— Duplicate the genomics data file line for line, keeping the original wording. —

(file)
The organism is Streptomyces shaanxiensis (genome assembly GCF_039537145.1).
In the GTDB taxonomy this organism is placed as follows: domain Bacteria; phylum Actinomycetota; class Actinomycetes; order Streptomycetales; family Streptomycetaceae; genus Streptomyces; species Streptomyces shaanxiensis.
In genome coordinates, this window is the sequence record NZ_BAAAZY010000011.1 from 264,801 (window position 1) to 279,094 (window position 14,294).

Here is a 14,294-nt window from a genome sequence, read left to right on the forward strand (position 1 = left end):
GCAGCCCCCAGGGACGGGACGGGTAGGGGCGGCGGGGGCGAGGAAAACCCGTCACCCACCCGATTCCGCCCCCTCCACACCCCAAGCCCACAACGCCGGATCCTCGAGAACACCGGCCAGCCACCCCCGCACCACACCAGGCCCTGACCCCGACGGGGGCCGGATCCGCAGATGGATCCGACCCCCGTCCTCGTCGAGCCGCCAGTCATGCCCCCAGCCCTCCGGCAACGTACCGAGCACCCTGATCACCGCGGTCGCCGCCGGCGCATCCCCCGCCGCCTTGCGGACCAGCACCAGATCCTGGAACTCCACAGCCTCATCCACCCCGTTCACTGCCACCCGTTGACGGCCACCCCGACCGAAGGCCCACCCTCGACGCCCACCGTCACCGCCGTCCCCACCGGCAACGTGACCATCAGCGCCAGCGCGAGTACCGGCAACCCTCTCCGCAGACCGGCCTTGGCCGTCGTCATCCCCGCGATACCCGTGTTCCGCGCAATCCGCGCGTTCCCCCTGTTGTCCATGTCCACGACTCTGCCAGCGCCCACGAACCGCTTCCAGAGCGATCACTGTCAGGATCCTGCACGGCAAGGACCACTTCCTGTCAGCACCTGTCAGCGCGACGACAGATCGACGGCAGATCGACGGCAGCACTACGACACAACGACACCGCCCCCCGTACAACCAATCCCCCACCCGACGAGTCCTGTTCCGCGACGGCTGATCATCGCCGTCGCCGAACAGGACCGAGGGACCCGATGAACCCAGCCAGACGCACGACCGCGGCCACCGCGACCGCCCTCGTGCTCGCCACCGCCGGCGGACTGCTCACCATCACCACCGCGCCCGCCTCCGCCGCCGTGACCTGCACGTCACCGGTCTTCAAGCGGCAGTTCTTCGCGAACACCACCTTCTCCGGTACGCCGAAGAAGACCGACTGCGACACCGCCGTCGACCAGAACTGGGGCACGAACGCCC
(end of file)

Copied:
The organism is Streptomyces shaanxiensis (genome assembly GCF_039537145.1).
In the GTDB taxonomy this organism is placed as follows: domain Bacteria; phylum Actinomycetota; class Actinomycetes; order Streptomycetales; family Streptomycetaceae; genus Streptomyces; species Streptomyces shaanxiensis.
In genome coordinates, this window is the sequence record NZ_BAAAZY010000011.1 from 264,801 (window position 1) to 279,094 (window position 14,294).

Here is a 14,294-nt window from a genome sequence, read left to right on the forward strand (position 1 = left end):
GCAGCCCCCAGGGACGGGACGGGTAGGGGCGGCGGGGGCGAGGAAAACCCGTCACCCACCCGATTCCGCCCCCTCCACACCCCAAGCCCACAACGCCGGATCCTCGAGAACACCGGCCAGCCACCCCCGCACCACACCAGGCCCTGACCCCGACGGGGGCCGGATCCGCAGATGGATCCGACCCCCGTCCTCGTCGAGCCGCCAGTCATGCCCCCAGCCCTCCGGCAACGTACCGAGCACCCTGATCACCGCGGTCGCCGCCGGCGCATCCCCCGCCGCCTTGCGGACCAGCACCAGATCCTGGAACTCCACAGCCTCATCCACCCCGTTCACTGCCACCCGTTGACGGCCACCCCGACCGAAGGCCCACCCTCGACGCCCACCGTCACCGCCGTCCCCACCGGCAACGTGACCATCAGCGCCAGCGCGAGTACCGGCAACCCTCTCCGCAGACCGGCCTTGGCCGTCGTCATCCCCGCGATACCCGTGTTCCGCGCAATCCGCGCGTTCCCCCTGTTGTCCATGTCCACGACTCTGCCAGCGCCCACGAACCGCTTCCAGAGCGATCACTGTCAGGATCCTGCACGGCAAGGACCACTTCCTGTCAGCACCTGTCAGCGCGACGACAGATCGACGGCAGATCGACGGCAGCACTACGACACAACGACACCGCCCCCCGTACAACCAATCCCCCACCCGACGAGTCCTGTTCCGCGACGGCTGATCATCGCCGTCGCCGAACAGGACCGAGGGACCCGATGAACCCAGCCAGACGCACGACCGCGGCCACCGCGACCGCCCTCGTGCTCGCCACCGCCGGCGGACTGCTCACCATCACCACCGCGCCCGCCTCCGCCGCCGTGACCTGCACGTCACCGGTCTTCAAGCGGCAGTTCTTCGCGAACACCACCTTCTCCGGTACGCCGAAGAAGACCGACTGCGACACCGCCGTCGACCAGAACTGGGGCACGAACGCCC